A Cure for Lunaticks: The Earliest English Reports on Cannabis

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In the 17th century, even though hemp was one of the most important agricultural crops, planted widely in Europe or the USA, nobody knew about the potentially psychoactive effects of the cannabis plant. One of the reasons for this was that cannabis planted in colder regions usually produces much less THC. Another reason was that, until later centuries, the cannabis planted was exclusively Cannabis sativa, which, before more recent cross-breeding, also usually produces less THC (Duvall 2019:8). However, Cannabis indica, the variety most common in India, was generally much more psychoactively potent. A few intrepid European visitors—a third of the Europeans who went to India in those days died there from disease—witnessed locals eating and smoking cannabis and decided to try it themselves. These early reports are very interesting because they tell of the effects of cannabis, but without any prejudice or expectation of what to expect. These first reports in English, by a ship’s captain, Thomas Bowery, and by the great scientist Robert Hooke, are fascinating because some of the effects reported have only very recently been confirmed by medical science. Robert Hooke The earliest English reports on cannabis Captain Thomas Bowrey (1659–1713), who was to become a merchant and ship’s captain, sailed with his mother from London via several ports to Fort St. George (modern Chennai), in India. He arrived, aged nine, in 1669. After travelling and trading in India and other Asian countries in the East Indies (including Thailand and Sri Lanka), he returned to Britain, nineteen years later, in 1688 (Paul 2020:10). His extensive observations on the ways of life and the customs of India, particularly in the Bengal region, were recorded in his manuscript, A Geographical Account of Countries Round the Bay of Bengal, 1669 to 1679, which was eventually published in 1905. Bowery also…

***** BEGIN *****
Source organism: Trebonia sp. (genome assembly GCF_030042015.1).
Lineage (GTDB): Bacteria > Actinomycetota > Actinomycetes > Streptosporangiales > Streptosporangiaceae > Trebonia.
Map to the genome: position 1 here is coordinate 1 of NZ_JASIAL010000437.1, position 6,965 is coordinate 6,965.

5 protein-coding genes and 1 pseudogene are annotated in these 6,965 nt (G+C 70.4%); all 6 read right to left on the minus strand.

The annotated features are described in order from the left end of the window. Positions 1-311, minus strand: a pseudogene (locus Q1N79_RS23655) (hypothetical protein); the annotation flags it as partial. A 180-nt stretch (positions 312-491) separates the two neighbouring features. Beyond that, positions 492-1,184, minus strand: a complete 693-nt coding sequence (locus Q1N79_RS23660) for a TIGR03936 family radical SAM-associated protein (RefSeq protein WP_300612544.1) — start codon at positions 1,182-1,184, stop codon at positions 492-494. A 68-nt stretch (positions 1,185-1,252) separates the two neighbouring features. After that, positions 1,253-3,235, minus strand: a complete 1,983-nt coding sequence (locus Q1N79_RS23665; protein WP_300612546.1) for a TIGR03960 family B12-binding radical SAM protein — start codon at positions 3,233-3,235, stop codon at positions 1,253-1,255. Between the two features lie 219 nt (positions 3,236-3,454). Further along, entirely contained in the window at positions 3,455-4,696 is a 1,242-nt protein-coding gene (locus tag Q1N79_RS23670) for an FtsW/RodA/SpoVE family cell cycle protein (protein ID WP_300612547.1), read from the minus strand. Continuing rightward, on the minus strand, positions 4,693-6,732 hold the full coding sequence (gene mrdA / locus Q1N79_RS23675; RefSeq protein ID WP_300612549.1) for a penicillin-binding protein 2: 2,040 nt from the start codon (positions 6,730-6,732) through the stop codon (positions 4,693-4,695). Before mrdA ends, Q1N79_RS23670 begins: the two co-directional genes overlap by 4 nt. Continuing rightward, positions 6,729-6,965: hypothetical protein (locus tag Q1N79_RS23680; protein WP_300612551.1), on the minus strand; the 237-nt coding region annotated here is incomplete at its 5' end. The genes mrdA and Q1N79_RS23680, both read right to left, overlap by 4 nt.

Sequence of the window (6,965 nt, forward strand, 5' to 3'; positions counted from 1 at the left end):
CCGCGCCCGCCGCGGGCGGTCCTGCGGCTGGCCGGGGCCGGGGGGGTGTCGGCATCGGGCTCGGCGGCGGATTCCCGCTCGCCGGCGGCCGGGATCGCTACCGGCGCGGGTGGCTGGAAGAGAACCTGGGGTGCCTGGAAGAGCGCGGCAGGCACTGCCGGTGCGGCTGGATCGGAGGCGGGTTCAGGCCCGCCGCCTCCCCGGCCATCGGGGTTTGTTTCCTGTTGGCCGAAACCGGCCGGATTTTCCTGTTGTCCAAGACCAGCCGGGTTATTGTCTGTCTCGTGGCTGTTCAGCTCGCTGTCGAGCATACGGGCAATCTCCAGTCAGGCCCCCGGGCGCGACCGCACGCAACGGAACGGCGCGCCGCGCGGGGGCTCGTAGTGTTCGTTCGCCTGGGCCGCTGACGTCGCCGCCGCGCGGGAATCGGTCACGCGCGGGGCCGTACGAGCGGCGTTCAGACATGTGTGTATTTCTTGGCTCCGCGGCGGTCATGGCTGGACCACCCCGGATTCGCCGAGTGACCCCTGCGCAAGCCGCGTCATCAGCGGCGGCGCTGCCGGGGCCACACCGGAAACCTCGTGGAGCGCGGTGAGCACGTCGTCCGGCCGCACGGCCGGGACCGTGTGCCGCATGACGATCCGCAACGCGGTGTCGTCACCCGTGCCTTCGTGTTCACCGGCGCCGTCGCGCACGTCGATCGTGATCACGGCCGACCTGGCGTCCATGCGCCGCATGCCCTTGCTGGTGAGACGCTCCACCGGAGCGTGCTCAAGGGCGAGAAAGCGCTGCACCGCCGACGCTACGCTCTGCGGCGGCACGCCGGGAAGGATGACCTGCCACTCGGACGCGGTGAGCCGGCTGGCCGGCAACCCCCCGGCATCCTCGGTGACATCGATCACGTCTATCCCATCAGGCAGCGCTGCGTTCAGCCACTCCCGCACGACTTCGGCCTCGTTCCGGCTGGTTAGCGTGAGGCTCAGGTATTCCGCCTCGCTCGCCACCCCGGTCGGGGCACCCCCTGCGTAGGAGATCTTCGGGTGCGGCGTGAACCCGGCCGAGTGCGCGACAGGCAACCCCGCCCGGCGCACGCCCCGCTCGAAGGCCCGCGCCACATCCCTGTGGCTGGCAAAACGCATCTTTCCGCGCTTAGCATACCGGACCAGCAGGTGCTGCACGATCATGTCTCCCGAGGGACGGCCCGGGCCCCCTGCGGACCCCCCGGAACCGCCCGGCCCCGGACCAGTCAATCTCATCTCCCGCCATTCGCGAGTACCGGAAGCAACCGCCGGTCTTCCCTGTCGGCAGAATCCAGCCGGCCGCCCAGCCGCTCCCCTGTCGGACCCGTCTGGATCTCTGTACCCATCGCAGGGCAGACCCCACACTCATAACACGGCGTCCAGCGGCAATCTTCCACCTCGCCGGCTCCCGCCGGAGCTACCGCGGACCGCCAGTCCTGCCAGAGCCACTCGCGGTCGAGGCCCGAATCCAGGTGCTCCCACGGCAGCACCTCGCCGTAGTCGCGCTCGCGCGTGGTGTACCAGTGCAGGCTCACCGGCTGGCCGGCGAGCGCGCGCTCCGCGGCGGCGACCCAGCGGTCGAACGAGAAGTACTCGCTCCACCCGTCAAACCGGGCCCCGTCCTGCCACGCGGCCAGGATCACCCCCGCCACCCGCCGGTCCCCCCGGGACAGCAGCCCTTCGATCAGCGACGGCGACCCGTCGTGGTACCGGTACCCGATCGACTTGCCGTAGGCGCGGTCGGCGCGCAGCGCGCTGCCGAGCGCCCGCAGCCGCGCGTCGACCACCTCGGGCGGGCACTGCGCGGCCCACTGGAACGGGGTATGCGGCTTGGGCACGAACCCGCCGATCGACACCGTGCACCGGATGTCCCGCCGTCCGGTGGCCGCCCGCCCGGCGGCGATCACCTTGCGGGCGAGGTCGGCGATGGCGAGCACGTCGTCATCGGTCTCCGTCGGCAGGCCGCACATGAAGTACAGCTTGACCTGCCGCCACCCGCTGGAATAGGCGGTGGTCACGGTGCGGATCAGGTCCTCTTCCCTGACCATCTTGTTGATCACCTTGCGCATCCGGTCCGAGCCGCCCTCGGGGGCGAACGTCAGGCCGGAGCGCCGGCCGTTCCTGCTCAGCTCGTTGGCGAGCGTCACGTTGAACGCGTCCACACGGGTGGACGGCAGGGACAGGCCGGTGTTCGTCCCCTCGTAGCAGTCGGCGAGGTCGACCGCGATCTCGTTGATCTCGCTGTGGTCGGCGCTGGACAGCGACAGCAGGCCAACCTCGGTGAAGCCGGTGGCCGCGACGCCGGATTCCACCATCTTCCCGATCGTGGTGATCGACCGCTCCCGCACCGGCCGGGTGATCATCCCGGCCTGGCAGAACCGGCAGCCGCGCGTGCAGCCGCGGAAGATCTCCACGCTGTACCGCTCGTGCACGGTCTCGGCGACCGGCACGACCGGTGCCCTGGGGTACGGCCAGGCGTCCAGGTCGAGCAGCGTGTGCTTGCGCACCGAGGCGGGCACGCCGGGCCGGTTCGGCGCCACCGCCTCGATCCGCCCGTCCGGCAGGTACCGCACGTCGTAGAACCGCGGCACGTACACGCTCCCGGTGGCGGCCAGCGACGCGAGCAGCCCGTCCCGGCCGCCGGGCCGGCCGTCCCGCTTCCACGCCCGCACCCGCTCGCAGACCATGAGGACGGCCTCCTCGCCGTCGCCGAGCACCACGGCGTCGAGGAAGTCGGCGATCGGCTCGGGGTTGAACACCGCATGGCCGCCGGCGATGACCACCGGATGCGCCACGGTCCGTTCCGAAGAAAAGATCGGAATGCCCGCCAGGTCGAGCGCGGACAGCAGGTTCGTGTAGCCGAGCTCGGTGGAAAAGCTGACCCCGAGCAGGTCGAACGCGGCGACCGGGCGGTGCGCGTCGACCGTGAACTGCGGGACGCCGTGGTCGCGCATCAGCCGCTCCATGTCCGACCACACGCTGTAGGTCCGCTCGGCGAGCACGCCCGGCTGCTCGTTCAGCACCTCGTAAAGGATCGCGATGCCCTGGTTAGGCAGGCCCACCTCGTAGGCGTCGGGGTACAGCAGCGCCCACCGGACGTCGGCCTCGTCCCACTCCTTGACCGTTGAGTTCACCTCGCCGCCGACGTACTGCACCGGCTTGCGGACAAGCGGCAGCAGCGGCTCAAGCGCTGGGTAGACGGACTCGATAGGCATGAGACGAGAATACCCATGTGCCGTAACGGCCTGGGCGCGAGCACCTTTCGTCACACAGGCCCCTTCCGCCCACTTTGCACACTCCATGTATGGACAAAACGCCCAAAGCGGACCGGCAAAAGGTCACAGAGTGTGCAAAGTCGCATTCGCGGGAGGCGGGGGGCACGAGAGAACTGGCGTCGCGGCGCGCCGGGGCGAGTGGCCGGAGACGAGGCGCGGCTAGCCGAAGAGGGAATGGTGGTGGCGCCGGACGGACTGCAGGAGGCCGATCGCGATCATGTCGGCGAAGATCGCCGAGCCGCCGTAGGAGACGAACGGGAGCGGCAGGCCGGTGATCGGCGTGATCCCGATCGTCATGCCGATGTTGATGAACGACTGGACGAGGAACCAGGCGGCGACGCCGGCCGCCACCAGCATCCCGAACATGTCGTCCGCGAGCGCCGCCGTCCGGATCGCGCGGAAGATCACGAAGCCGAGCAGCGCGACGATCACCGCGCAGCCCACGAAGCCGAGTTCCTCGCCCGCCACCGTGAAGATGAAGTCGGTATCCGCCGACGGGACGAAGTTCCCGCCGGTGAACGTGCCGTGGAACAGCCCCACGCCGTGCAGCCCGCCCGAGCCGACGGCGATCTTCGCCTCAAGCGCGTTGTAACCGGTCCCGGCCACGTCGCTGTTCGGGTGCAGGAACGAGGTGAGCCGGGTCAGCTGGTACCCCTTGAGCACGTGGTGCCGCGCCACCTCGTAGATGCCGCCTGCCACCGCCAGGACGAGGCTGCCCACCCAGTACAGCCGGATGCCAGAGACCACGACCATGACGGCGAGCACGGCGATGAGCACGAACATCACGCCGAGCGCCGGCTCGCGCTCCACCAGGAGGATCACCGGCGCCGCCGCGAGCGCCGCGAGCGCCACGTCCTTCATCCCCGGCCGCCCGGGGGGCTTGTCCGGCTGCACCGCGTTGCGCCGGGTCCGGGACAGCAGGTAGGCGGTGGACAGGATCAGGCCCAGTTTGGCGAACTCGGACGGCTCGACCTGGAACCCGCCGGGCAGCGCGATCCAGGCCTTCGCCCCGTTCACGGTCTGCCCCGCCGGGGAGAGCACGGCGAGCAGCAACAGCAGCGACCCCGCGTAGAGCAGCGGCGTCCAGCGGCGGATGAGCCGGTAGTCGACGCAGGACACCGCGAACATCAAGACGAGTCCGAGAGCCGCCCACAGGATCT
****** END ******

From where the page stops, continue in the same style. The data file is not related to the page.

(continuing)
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Source : A Cure for Lunaticks: The Earliest English Reports on Cannabis

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